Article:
Pascal Le Segretain/Getty Images
Jonathan Borge
Feb 26, 2018 @ 5:30 pm

More than 22 years after Monica Lewinsky made headlines for her relationship with President Bill Clinton, she’s once again joining the country’s cultural conversation, this time in response to the #MeToo movement.

In a new essay for Vanity Fair, Lewinsky, now 44, writes about how the stories women have shared about sexual assault and harassment (fueled by allegations against Harvey Weinstein) have inspired her to begin coping with the results of her sexual relationship with Clinton. She began her time at the White House as an unpaid intern in 1995, and her relationship with the president reportedly lasted between 1995 and 1997.

Lewinsky describes herself as living in the “House of Gaslight” since that time. “The reason this is difficult is that I’ve lived for such a long time in the House of Gaslight, clinging to my experiences as they unfolded in my 20s and railing against the untruths that painted me as an unstable stalker and Services in Chief,” she wrote in the essay.

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“Given my PTSD and my understanding of trauma, it’s very likely that my thinking would not necessarily be changing at this time had it not been for the #MeToo movement—not only because of the new lens it has provided but also because of how it has offered new avenues toward the safety that comes from solidarity,” she added.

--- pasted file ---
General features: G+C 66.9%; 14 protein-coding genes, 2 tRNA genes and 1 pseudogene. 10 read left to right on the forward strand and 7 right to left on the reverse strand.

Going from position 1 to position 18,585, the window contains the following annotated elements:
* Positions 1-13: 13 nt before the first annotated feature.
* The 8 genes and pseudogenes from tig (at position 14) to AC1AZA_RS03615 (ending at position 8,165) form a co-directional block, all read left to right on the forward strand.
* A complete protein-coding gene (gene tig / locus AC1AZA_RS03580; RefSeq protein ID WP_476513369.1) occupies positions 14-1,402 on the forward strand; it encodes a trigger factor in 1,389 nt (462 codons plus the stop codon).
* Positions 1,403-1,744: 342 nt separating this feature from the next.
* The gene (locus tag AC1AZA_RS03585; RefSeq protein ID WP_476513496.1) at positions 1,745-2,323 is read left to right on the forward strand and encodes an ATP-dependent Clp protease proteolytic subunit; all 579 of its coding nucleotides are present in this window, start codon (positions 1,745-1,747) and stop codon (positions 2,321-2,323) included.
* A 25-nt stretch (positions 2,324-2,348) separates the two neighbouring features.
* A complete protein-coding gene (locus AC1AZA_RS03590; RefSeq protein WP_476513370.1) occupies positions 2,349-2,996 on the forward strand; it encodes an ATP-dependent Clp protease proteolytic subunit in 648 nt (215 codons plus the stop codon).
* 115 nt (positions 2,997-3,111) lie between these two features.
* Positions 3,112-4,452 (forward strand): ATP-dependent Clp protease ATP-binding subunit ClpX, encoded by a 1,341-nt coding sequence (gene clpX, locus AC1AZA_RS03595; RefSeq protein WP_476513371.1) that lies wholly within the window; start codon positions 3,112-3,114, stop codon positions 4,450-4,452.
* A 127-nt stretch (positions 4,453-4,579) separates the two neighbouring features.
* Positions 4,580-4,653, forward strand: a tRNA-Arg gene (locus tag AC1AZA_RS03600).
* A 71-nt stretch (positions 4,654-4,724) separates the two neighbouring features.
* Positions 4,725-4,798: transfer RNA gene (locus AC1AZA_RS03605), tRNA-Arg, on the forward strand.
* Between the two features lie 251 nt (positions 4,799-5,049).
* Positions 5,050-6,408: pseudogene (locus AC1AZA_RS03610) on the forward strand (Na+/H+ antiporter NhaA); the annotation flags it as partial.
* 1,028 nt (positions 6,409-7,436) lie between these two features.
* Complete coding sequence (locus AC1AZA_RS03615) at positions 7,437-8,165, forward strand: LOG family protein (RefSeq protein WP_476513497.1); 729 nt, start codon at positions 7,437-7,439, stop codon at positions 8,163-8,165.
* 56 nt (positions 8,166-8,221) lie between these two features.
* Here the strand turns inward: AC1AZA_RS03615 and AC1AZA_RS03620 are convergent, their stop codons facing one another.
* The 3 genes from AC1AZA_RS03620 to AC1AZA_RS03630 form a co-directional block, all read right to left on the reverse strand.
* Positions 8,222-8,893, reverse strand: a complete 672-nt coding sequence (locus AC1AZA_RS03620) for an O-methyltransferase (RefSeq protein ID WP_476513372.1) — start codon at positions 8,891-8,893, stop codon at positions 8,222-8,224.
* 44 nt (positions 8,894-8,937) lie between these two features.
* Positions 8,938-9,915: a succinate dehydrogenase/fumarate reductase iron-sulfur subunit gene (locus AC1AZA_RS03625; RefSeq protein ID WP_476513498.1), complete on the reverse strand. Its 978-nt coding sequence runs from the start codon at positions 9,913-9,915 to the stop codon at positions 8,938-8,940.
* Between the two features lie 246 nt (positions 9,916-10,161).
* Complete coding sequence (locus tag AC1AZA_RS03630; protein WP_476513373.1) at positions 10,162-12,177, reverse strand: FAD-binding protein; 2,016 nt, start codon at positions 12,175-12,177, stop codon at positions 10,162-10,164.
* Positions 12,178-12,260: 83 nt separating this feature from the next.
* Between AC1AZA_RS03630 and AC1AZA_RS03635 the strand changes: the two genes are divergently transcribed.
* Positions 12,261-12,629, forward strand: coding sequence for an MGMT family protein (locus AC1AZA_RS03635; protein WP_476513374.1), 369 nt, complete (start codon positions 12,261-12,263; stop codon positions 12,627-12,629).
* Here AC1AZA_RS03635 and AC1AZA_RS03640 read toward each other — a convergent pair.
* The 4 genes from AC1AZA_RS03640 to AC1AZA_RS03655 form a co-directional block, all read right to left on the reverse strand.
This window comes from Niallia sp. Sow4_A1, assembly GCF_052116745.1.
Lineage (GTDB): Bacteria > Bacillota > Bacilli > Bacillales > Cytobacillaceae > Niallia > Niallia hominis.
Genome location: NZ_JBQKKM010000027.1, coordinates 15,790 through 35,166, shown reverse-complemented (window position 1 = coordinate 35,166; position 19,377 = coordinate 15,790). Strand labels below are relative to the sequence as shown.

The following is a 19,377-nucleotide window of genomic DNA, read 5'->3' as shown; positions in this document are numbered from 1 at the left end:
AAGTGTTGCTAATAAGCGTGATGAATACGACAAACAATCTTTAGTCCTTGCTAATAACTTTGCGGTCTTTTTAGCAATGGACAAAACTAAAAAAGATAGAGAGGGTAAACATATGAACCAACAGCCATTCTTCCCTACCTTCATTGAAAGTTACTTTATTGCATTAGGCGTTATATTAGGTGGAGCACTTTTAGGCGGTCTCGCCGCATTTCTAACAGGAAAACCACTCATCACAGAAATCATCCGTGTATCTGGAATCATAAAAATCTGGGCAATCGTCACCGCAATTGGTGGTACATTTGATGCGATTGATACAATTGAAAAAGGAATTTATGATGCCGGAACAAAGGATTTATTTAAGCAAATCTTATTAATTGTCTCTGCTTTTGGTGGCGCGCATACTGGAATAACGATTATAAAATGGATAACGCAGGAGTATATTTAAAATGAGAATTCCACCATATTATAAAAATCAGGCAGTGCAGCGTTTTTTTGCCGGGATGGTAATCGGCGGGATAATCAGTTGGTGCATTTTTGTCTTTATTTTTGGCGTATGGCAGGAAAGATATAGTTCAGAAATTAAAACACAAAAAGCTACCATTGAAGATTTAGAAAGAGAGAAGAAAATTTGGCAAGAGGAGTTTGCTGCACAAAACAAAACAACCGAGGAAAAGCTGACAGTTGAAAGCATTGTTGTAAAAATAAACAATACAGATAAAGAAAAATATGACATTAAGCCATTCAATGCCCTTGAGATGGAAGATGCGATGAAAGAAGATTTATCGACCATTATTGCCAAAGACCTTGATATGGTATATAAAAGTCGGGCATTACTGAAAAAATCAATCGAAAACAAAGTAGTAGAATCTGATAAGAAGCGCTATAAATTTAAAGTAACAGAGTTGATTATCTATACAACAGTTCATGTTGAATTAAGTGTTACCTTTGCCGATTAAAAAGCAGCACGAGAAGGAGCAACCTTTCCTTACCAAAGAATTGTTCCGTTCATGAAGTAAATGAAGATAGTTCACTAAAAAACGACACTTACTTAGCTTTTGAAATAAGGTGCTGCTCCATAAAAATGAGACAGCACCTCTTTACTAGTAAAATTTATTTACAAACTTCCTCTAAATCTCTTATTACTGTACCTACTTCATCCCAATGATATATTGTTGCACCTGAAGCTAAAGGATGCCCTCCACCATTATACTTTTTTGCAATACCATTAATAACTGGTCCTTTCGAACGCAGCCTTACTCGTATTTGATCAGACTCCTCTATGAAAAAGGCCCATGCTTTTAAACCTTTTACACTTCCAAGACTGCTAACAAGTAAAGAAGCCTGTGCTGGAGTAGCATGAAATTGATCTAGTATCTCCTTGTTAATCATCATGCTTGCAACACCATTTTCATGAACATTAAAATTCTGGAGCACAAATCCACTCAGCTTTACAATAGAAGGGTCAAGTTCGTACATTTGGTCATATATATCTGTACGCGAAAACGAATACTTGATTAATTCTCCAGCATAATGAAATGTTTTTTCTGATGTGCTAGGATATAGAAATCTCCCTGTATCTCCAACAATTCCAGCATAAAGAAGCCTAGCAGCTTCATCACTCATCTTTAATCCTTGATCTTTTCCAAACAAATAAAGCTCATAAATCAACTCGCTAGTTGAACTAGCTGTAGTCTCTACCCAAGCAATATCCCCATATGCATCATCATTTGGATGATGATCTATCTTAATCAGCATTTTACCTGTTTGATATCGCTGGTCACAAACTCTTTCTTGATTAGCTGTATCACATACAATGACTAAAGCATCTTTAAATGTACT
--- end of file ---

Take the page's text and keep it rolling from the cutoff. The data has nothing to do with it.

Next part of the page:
So what exactly does gaslighting mean? According to Merriam-Webster, to gaslight is to “attempt to make (someone) believe that he or she is going insane (as by subjecting that person to a series of experiences that have no rational explanation). It’s also described as “manipulative behavior used to confuse people into thinking their reactions are so far off base that they’re crazy.”

In her essay, Lewinsky raises the topic of consent, explaining how her relationship with Clinton was reflective of a “gross abuse of power.” “I now see how problematic it was that the two of us even got to a place where there was a question of consent. Instead, the road that led there was littered with inappropriate abuse of authority, station, and privilege,” she wrote.

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“I’m beginning to entertain the notion that in such a circumstance the idea of consent might well be rendered moot,” she continued.

Ben Michaelis, PhD, a N.Y.C.-based clinical psychologist, offered an example of gaslighting in the workplace to Health. “[Gaslighting] is like someone saying the sky is green over and over again, and at first you’ll be like ‘no, no,’” he said. “Then over time, the person starts to manipulate you into saying ‘I guess I can’t really see what color the sky is.’ It’s just this sense of unreality.”

“Your boss may use gaslighting to hide a mistake or cover up information they didn't mean to share,” he added. “It can also be a passive-aggressive gesture used among peers who are competing.”

The Oscar-nominated 1944 film Gaslight is where the term originally stems from and offers an additional example. In the movie, which is based on a 1938 play by Patrick Hamilton, a woman named Paula marries a man named Gregory and together they move back into the home she inherited from her aunt, where she witnessed her murder. Basically, Paula begins to lose her cool in the eyes of her husband once they live there, and he confines her to the house, at which point she begins to question her own sanity thanks to his lies. Essentially, he manipulates her into thinking she's insane—which is precisely what gaslighting is.

Watch the trailer above.

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